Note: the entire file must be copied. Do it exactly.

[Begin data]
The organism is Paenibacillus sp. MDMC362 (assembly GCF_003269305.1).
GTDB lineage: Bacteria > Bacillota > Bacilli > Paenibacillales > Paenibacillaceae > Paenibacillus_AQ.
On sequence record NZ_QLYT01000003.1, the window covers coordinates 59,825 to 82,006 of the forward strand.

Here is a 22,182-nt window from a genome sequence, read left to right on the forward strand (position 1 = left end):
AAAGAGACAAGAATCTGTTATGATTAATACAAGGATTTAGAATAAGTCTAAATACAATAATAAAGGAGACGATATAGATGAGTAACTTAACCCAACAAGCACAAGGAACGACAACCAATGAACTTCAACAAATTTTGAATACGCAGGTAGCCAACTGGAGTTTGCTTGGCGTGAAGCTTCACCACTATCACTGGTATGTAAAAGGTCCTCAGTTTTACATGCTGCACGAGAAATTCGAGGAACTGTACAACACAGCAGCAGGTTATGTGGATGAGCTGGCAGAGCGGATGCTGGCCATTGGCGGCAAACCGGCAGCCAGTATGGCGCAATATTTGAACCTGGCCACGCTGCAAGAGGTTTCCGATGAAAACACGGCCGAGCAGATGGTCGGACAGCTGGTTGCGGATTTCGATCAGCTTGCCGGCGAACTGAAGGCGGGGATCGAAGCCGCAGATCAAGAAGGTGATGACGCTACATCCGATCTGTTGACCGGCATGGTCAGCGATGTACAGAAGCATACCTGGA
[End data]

The organism is Paenibacillus sp. MDMC362 (assembly GCF_003269305.1).
GTDB lineage: Bacteria > Bacillota > Bacilli > Paenibacillales > Paenibacillaceae > Paenibacillus_AQ.
On sequence record NZ_QLYT01000003.1, the window covers coordinates 59,825 to 82,006 of the forward strand.

Here is a 22,182-nt window from a genome sequence, read left to right on the forward strand (position 1 = left end):
AAAGAGACAAGAATCTGTTATGATTAATACAAGGATTTAGAATAAGTCTAAATACAATAATAAAGGAGACGATATAGATGAGTAACTTAACCCAACAAGCACAAGGAACGACAACCAATGAACTTCAACAAATTTTGAATACGCAGGTAGCCAACTGGAGTTTGCTTGGCGTGAAGCTTCACCACTATCACTGGTATGTAAAAGGTCCTCAGTTTTACATGCTGCACGAGAAATTCGAGGAACTGTACAACACAGCAGCAGGTTATGTGGATGAGCTGGCAGAGCGGATGCTGGCCATTGGCGGCAAACCGGCAGCCAGTATGGCGCAATATTTGAACCTGGCCACGCTGCAAGAGGTTTCCGATGAAAACACGGCCGAGCAGATGGTCGGACAGCTGGTTGCGGATTTCGATCAGCTTGCCGGCGAACTGAAGGCGGGGATCGAAGCCGCAGATCAAGAAGGTGATGACGCTACATCCGATCTGTTGACCGGCATGGTCAGCGATGTACAGAAGCATACCTGGA